- Software name: 皇冠体育博彩app下载
- Software type: Microsoft Framwork
- Software size ： 643 MB
- soft time：2021-02-25 13:36:21
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Frederick remained at Reitwein four days. He was very unjust to his army, and angrily reproached his soldiers for their defeat. It is true that, had every soldier possessed his own spirit, his army would have conquered, or not a man would have left the field alive. The Russians, with almost inconceivable inactivity, retired to Lossow, ten miles south of Frankfort-on-the-Oder. The king, having by great exertions collected thirty-two thousand men, marched up the valley of the Spree, and placed himself on the road between the Russians and Berlin.Scarcely had the conflict upon the extreme left commenced ere it was evident that by the military sagacity of Frederick the442 doom of the Austrian army was sealed. With thirty thousand men he had attacked ninety thousand on the open field, and was utterly overwhelming them. An Austrian officer, Prince De Ligne, describing the battle, writes:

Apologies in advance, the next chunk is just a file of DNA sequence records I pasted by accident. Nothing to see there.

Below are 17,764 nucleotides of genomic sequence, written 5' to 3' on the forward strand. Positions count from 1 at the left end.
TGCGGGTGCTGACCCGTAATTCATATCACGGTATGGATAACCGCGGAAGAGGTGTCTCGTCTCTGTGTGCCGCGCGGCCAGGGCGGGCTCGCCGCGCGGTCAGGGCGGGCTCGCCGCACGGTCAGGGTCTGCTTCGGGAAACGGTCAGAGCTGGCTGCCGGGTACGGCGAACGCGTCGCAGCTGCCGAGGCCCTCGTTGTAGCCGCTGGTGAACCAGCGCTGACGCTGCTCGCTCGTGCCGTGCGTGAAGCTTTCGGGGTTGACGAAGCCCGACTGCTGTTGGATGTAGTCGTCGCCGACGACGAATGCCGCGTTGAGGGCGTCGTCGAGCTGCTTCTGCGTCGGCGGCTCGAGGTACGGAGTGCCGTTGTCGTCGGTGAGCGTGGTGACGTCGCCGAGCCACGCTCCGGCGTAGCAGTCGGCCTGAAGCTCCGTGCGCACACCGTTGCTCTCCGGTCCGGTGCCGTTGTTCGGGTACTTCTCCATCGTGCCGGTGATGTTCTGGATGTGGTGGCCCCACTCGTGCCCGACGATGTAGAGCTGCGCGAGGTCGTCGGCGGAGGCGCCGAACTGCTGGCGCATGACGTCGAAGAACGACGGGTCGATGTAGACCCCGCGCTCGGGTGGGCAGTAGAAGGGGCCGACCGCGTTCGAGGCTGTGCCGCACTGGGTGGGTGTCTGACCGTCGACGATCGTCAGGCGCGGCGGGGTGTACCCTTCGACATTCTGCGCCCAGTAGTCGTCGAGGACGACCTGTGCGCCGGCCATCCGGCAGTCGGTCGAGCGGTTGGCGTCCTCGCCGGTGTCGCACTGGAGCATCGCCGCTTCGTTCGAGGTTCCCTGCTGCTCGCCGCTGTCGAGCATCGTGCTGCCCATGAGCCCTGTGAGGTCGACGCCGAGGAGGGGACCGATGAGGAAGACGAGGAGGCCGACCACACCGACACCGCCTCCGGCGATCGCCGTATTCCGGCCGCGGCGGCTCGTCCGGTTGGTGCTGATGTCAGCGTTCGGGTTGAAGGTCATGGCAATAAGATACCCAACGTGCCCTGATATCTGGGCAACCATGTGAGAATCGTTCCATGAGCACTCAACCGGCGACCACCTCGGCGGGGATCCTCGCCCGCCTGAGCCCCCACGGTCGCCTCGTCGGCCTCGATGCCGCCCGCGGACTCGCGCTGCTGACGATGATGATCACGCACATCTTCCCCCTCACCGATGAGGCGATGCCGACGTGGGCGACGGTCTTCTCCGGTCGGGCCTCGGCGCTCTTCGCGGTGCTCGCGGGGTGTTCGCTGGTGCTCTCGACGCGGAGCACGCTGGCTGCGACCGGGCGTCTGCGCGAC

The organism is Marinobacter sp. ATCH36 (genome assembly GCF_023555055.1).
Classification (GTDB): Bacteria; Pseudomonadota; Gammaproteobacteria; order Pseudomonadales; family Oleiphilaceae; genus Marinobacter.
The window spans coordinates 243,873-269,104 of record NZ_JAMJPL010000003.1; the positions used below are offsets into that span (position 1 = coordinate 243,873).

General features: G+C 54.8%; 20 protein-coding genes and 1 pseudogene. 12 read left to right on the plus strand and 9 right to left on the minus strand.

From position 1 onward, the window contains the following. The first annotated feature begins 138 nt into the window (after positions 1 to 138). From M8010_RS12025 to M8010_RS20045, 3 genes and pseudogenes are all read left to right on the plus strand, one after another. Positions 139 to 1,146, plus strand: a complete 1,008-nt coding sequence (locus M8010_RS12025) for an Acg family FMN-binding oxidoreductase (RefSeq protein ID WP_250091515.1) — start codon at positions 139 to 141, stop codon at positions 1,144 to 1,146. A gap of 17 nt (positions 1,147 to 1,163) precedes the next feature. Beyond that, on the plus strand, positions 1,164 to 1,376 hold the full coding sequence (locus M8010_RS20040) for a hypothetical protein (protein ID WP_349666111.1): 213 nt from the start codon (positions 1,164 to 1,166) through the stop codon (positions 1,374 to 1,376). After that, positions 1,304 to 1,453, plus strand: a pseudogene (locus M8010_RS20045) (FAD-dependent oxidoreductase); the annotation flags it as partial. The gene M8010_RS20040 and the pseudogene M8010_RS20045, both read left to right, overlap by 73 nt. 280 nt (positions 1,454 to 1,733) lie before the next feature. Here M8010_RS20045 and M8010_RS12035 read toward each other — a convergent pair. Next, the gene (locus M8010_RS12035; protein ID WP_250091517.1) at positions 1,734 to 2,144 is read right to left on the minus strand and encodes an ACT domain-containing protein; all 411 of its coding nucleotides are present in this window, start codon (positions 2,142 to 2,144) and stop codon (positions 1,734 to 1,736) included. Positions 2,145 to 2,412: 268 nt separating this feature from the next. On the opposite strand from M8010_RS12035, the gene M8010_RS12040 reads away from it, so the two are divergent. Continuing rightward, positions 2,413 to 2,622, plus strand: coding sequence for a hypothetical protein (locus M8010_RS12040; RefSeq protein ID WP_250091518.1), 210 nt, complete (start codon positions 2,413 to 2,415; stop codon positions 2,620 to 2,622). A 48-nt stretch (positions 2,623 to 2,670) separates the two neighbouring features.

403 Frederick was in great perplexity. To wait for his enemies to complete their arrangements, and to commence the attack at their leisure, placed him at great disadvantage. To begin the attack himself, and thus to open anew the floodgates of war, would increase the hostility with which the nations were regarding him. As the diplomacy of the foreign cabinets had been secret, he would universally be regarded as the aggressor. England was Frederick’s only ally—a treacherous ally, influenced not by sympathy for Frederick, but by hatred of France, and by fear of the loss of Hanover. The British cabinet would abandon Prussia the first moment it should see it to be for its interest to do so.“The difficulties I had last campaign were almost infinite, there were such a multitude of enemies acting against me. Pomerania, Brandenburg, Saxony, frontiers of Silesia, were alike in danger, and often all at one time. If I escaped absolute destruction, I must impute it chiefly to the misconduct of my enemies, who gained such advantages, but had not the sense to follow them up. Experience often corrects people of their blunders. I can not expect to profit by any thing of that kind on their part in the course of this campaign.”148486 Probably the reader will infer from the above letter that the king felt that the hour had come for him to die, and that he intended to resort to that most consummate act of folly and cowardice—suicide. He had always avowed this to be his intention in the last resort. He had urged his sister Wilhelmina to imitate his example in this respect, and not to survive the destruction of their house. Ruin now seemed inevitable. In the battle of Kunersdorf Frederick had lost, in killed and wounded, nineteen thousand men, including nearly all the officers of distinction, and also one hundred and sixty pieces of artillery. The remainder of his army was so dispersed that it could not be rallied to present any opposition to the foe.